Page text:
OSG also hit by rock bottom rates

Mar 15 2019

Overseas Shipholding Group (OSG) suffered a $5.2 mill loss for the fourth quarter of last year, compared with net income of $53.6 mill for 4Q17.

Net income for the full year  was $13.5 mill, compared with $56 mill for 2017.

Shipping revenues for 4Q18 and full year 2018 were $89.2 mill and $366.2 mill, down 4% and 6%, respectively, compared with the same periods in 2017.

TCE revenues for 4Q18 and the full year were $79.9 mill and $326.7 mill, down 4% and 10%, respectively, compared with the same periods in the previous year.

Fourth quarter and full year 2018 adjusted EBITDA was $23.1 mill and $87 mill, down 7% and 27%, respectively, from $24.8 mill and $118.4 mill in the same periods in 2017.

Total cash was $80.6 mill as of 31st December, 2018.

In January, 2019, OSG entered into a 10-year bareboat charterparty agreement for a US flagged product tanker.

Sam Norton, OSG President and CEO, said, “During 2018, we took steps to reduce debt, gain cost efficiencies, and retain capacity available to capture value from an improving rate environment, positioning the company well to benefit from the inherent operating leverage of its business model.

“The fourth quarter saw continued progress in the developing recovery story for OSG’s core Jones Act businesses. Further timecharter contracts for our conventional tankers were obtained at rates above those previously entered into, combining to give the company fixed timecharter cover for 75% of available vessel days for 2019 at the beginning of the year.

“We are as convinced as ever that improving fundamentals will support a continuing recovery, and we expect to benefit from that recovery as our fleet of conventional tankers is re-chartered beginning in late 2019.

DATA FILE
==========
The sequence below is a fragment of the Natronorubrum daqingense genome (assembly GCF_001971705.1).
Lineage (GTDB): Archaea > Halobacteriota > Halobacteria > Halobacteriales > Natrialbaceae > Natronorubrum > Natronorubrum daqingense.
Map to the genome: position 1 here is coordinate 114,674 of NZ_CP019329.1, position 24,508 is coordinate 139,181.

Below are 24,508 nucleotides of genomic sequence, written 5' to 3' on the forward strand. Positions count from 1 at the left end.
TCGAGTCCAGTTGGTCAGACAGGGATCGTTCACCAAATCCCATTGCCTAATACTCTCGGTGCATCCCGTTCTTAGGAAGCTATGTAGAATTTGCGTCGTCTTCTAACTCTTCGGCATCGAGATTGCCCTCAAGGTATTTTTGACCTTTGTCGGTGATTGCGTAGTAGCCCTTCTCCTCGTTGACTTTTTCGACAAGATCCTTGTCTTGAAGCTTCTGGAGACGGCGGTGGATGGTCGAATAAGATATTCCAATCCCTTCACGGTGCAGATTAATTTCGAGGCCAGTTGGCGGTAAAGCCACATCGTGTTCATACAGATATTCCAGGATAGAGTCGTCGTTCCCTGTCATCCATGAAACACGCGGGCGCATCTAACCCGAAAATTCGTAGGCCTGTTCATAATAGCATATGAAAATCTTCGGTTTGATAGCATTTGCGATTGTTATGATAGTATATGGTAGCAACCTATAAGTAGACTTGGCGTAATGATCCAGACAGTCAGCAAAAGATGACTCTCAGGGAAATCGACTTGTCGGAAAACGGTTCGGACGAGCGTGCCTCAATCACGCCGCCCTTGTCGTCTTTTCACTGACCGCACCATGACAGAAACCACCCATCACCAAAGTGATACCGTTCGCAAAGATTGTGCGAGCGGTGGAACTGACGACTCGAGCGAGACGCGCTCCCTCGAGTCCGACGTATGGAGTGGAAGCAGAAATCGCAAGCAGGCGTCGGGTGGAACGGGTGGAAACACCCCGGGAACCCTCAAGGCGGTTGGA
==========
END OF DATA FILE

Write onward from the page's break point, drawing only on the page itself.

“Success in refinancing our term debt and in extending the nine leases on vessels chartered-in from American Shipping Company removed considerable uncertainty and stabilised the principal elements of our balance sheet for the foreseeable future, and provided us with the ability to pursue long-term employment opportunities with customers who are increasingly aware of a supply constrained market.

“Commitments to invest in new barges, new tankers, and the long-term lease of an existing Jones Act Tanker provide tangible evidence of our confidence in our core markets and in our commitment to sustaining a leading position in the markets that we serve,” he said.

Shipping revenues and TCE revenues falls were primarily due to lower average daily rates earned, which accounted for a $6.8 mill decrease in TCE revenues and a 102-day decrease in revenue days for the fleet, excluding the modern lightering ATBs.

This decrease was offset by an increase in TCE revenues of $4 mill for the modern lightering ATBs in 4Q18, compared with 4Q17. Fewer vessels were also traded in the quarter, compared to 4Q17.

The net loss reported reflected the income tax benefit recorded in 4Q17, as a result of the remeasurement of the net deferred tax liability based on the newly enacted federal corporate statutory rate of 21%.

Several factors contributed to the decreases reported for the full 12 months: (a) a 74-day increase in scheduled drydocking (b) a 92-day increase in unplanned repair days, including one vessel that was hit by a third-party ship, and (c) two fewer vessels in operation for most of 2018, compared to 2017, OSG said.


Previous: Historically low rates impact TORM results

Next: INSW benefits from increased revenues

May 2019

Nor-Shipping - ballast - remote surveys